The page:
Moderator Judith Fox (left) with speakers Sarah Derrington and Andrew Inwood.

The pain of fixing the Corporations Act will be significant, according to Australian Law Reform Commission president Justice Sarah Derrington, and the organisation has begun outlining the spectrum of options based on the explicit pain factor to the government.

As part of its review into financial services legislation, the ALRC is not tasked with recommending policy changes but instead is instructed to create a more navigable framework of legislation with the aim of ultimately simplifying the law for industry.

Speaking at the Stockbrokers and Investment Advisers Association Conference this week, Derrington said it’s difficult to know what level of pain the government is prepared to endure because it is a different administration from the one that gave them the initial terms of reference.

“I’m not yet in a position to know what the attitude of the incoming government is going to be. It’s a complex system that’s been embedded now for 20 years. The pain of moving away from it will be significant.”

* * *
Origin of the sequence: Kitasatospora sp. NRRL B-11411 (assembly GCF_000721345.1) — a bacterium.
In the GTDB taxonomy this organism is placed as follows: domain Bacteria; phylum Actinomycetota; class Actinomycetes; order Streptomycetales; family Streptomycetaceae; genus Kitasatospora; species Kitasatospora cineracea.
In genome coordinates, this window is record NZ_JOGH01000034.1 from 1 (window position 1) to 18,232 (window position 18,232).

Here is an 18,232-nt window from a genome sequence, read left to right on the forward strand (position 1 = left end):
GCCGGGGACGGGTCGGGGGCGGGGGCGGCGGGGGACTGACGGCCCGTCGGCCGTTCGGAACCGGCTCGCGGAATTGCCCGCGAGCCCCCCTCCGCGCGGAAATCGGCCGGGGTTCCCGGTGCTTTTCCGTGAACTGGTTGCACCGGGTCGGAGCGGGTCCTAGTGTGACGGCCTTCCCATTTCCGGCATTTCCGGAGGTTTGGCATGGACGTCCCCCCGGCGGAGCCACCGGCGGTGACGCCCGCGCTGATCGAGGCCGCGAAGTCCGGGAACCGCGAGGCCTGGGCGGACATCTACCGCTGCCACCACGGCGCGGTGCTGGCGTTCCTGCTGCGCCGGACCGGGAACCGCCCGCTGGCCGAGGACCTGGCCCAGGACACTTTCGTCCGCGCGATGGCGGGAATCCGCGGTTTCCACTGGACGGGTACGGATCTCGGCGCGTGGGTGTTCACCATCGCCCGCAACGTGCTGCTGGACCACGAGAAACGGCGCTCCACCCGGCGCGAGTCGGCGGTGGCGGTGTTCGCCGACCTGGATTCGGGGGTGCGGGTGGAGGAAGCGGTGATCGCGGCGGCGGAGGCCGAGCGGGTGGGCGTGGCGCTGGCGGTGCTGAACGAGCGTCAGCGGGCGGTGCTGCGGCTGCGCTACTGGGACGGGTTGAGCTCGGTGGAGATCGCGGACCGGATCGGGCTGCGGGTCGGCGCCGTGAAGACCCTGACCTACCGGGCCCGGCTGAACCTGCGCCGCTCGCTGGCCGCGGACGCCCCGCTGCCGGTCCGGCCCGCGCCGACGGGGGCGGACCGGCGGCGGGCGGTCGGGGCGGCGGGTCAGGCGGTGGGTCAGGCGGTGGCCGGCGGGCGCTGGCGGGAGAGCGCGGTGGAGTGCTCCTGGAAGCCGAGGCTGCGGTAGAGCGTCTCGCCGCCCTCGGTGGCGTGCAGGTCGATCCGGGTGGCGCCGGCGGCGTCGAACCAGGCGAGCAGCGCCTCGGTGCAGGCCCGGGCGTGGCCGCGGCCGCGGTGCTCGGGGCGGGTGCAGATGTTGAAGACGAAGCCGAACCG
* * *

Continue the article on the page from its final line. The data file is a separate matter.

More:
Derrington said the ALRC is aware any reform is going to be unpalatable and they have begun charting a range of options to government, “from least painful to unbearable”.

“Least painful looks like simply using technological solutions to the federal register of legislation to make things clearer and more easily navigable. I think if we did that people will be disappointed but that is an option. Unbearable is scrapping the whole thing and redrafting from scratch.”

There’s not much appetite for the latter option, Derrington said, and she anticipates the final decision will land somewhere in the middle.

“We’ve tried to entice economists to try and cost the options; that’s proving extremely challenging but we are trying to get proper economic modelling of at least some of the proposals.”

Complicating the ALRC review is the concurrent Quality of Advice Review, but the team previously stated they are currently engaging with Michelle Levy’s team on overlapping issues like the definition of financial product advice.

Streamlining costs

Highlighting the absurdity of regulatory costs in Australia, Derrington noted a Department of Finance report which revealed Australia spends more on its financial sector than the UK.

“That suggests some pain is overdue given the relative size of our financial markets. It is absurd the regulatory costs here exceed those of the UK.”

CoreData founder Andrew Inwood said it’s well-known the UK is around five years ahead of Australia in terms of development of their industry.

“I was intrigued to hear their costs are lower than Australia given I know the size of their operation and what they do over there.”